This week in the Northern District of Texas, U.S. District Judge Ed Kinkeade heard oral argument on Exxon Mobil’s motion for preliminary injunction against Massachusetts Attorney General Maura Healey’s civil investigative demand, issued to Exxon on April 19, 2016, which sought documents from Exxon related to its analysis of research efforts to study climate change. The argument followed two amicus briefs from state attorneys general across the country.
The first brief,… More
On June 15, 2016, Exxon sued Massachusetts AG Maura Healey in federal court in Texas, seeking to bar the enforcement of AG Healey’s April 19, 2016 civil investigative demand, issued pursuant to M.G.L. c. 93A, the Commonwealth’s unfair and deceptive practice statute. Under c. 93A, § 6, the AG may issue investigative demands “whenever [s]he believes a person has engaged in or is engaging in any method,… More
As we wrote in February, NY AG Eric Schneiderman has made New York’s ticketing industry a prime target, beginning with a blistering report on ticketing practices in January. The NY AG also announced settlements with six ticket brokers on April 26, 2016, worth approximately $2.8 million.
In a continued effort to end the practice of using “on-call shifts,” several state attorneys general, including Massachusetts Attorney General Maura Healey and New York Attorney General Eric Schneiderman, sent letters last week to 15 national retailers requesting information about their use of “on-call shifts” to staff their businesses.
What began with an investigation by NY AG Eric Schneiderman, later joined by California AG Kamala Harris, has become a multistate AG investigation into Exxon’s knowledge of the contributions of fossil fuels to climate change going back as far as 1977. On March 29, 2016, AGs from Massachusetts and the Virgin Islands announced that they were joining with the NY and CA AGs. … More
Several news outlets are reporting that NY Attorney General Eric Schneiderman has begun an anti-trust investigation of the National Football League’s ticketing practices. Though AG Schneiderman’s office has not yet confirmed the investigation, such an investigation would fit squarely within the AG’s continued interest in the ticketing industry in New York, as evidenced by his office’s release of the report “Obstructed View: What’s Blocking New Yorkers from Getting Tickets” just last month. … More
Kamala Harris Puts Exxon Under Her Microscope: California AG Reportedly Has Launched Review of Oil Giant’s Statements On Climate Change
Students of history know that fighting a two front war is a hazard to be avoided. According to the L.A. Times, however, that is precisely the dilemma that now faces Exxon Mobil: dual investigations from attorneys general on each coast of the United States.
Several sources are reporting that California Attorney General Kamala Harris’ office is examining what Exxon knew about the science of climate change compared with what the company told investors. … More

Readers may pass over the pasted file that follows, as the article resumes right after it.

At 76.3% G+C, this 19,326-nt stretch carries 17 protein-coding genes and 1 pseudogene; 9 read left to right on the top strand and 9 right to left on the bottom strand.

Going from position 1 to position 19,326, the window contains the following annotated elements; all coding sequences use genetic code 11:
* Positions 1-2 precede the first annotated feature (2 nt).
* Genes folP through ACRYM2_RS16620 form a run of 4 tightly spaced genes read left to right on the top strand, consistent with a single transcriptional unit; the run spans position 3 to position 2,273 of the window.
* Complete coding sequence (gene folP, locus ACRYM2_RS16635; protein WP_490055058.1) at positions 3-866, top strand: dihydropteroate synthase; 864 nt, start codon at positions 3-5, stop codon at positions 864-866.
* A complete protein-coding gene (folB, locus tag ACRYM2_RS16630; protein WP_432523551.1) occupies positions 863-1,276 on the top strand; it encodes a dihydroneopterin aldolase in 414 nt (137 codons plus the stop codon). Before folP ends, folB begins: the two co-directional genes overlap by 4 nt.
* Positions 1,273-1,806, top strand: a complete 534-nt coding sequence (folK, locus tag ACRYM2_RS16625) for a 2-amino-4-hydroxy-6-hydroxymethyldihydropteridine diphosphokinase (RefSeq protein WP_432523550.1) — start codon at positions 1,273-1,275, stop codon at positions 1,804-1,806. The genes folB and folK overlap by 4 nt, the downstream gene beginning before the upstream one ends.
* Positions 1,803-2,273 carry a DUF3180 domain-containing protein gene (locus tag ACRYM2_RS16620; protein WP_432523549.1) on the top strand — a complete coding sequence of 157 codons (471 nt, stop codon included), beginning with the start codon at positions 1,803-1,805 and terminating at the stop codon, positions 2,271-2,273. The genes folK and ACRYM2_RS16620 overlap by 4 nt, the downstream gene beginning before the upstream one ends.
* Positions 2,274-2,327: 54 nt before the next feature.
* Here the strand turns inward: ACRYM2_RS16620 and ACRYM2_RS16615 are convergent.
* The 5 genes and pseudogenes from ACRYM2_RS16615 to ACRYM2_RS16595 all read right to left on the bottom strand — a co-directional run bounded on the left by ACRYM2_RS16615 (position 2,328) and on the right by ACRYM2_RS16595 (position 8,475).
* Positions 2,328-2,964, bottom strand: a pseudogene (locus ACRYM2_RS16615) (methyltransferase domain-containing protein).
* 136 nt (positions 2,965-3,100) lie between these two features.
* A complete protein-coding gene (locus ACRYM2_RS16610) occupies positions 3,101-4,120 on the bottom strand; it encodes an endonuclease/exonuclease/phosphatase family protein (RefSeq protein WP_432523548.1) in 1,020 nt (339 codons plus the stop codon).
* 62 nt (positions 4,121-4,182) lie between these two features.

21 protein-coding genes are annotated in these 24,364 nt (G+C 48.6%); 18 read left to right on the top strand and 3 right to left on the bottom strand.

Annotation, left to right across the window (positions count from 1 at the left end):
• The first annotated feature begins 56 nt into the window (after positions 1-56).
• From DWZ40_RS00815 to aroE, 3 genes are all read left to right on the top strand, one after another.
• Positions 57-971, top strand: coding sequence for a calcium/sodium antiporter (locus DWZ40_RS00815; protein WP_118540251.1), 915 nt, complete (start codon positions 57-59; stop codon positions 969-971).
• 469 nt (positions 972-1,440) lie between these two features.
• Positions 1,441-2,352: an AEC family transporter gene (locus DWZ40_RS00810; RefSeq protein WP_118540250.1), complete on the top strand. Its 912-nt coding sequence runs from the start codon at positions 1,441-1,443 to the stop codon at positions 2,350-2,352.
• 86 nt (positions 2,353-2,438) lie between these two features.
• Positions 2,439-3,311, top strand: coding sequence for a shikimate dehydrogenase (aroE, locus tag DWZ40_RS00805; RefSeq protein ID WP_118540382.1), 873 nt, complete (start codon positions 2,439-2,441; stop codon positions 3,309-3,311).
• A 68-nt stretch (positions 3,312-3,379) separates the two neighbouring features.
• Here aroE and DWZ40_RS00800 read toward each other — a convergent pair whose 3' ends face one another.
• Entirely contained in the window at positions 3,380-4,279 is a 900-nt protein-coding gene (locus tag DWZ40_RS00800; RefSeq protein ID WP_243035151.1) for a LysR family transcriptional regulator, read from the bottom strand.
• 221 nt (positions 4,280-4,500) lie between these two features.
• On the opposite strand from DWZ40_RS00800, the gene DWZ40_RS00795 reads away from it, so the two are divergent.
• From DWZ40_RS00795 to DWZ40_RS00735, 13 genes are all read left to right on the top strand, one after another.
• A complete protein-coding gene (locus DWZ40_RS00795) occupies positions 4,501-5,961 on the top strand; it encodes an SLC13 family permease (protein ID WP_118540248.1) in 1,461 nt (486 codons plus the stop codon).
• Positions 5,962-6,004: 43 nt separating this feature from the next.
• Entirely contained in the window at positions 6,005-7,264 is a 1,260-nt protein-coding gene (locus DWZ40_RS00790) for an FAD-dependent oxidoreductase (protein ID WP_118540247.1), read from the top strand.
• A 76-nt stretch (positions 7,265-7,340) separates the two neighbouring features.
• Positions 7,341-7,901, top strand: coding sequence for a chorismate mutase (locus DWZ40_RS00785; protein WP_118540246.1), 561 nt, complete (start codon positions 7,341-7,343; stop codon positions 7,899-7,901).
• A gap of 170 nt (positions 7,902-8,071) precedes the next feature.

NY Attorney General Turns Up the Heat on Exxon Mobil; Issues Subpoena to Investigate Climate Change Disclosures to Public and Investors
On November 5, 2015, New York Attorney General Eric Schneiderman’s office confirmed that it has launched an investigation concerning Exxon Mobil’s statements to the public and investors about the risks of climate change and its potential impact on the company’s operations. As first reported by the New York Times, the Attorney General has subpoenaed extensive financial records, emails and other documents from as far back as 1977.… More
In dismissing as premature a lawsuit brought on July 1, 2015 by Oklahoma Attorney General E. Scott Pruitt against the then-unpromulgated Clean Power Plan, N. D. Oklahoma Judge Claire V. Eagan noted “there is no reason to believe that plaintiffs will have to wait for long before renewing proceedings in the D.C. Circuit if they intend to challenge the final rule.” Judge Eagan was right;… More
Ignorance Is Not Bliss: Nonprofit Trustees Agree To Million Dollar Settlement With New York Attorney General For Lackadaisical Governance
In April 2015, the New York Attorney General entered into a $1.025 million settlement with the trustees of the Victor E. Perley Fund, a nonprofit that serves underprivileged children in New York City. A two-year probe revealed that the Fund’s chairman, along with a fellow trustee, had used its multi-million dollar portfolio as a private slush fund. The duo’s self-dealing and conflict-ridden, high risk investments would have been discovered had their fellow trustees exercised even a modicum of oversight.… More
Several National Retailers Receive Requests for Information from New York Attorney General On Practice of “On-Call Shifts”
In what must have been a bad start to the day, more than 12 of the nation’s retailers recently received requests for information from the New York Attorney General Eric Schneiderman inquiring into their use of “on-call shifts.” The AG’s letter explains that “on-call shifts” require employees” to call in to work just a few hours in advance, or the night before, to determine whether the worker needs to appear for work that day or the next.” If the employee is not needed,… More